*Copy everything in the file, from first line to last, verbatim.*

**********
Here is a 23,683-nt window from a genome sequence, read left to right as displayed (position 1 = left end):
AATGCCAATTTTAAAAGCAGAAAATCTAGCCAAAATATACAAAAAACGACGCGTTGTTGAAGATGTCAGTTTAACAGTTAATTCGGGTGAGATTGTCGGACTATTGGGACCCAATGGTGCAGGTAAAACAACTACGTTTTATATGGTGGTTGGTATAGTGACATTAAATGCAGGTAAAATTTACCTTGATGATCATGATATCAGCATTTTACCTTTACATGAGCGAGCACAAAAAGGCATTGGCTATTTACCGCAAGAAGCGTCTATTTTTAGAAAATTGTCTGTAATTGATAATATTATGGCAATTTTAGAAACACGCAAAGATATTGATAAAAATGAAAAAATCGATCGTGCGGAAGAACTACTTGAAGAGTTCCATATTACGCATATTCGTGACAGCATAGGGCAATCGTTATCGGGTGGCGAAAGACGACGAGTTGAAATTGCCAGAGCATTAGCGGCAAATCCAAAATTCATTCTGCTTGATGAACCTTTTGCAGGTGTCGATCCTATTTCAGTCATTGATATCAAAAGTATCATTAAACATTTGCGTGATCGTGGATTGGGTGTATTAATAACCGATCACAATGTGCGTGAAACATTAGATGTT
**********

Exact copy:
Here is a 23,683-nt window from a genome sequence, read left to right as displayed (position 1 = left end):
AATGCCAATTTTAAAAGCAGAAAATCTAGCCAAAATATACAAAAAACGACGCGTTGTTGAAGATGTCAGTTTAACAGTTAATTCGGGTGAGATTGTCGGACTATTGGGACCCAATGGTGCAGGTAAAACAACTACGTTTTATATGGTGGTTGGTATAGTGACATTAAATGCAGGTAAAATTTACCTTGATGATCATGATATCAGCATTTTACCTTTACATGAGCGAGCACAAAAAGGCATTGGCTATTTACCGCAAGAAGCGTCTATTTTTAGAAAATTGTCTGTAATTGATAATATTATGGCAATTTTAGAAACACGCAAAGATATTGATAAAAATGAAAAAATCGATCGTGCGGAAGAACTACTTGAAGAGTTCCATATTACGCATATTCGTGACAGCATAGGGCAATCGTTATCGGGTGGCGAAAGACGACGAGTTGAAATTGCCAGAGCATTAGCGGCAAATCCAAAATTCATTCTGCTTGATGAACCTTTTGCAGGTGTCGATCCTATTTCAGTCATTGATATCAAAAGTATCATTAAACATTTGCGTGATCGTGGATTGGGTGTATTAATAACCGATCACAATGTGCGTGAAACATTAGATGTT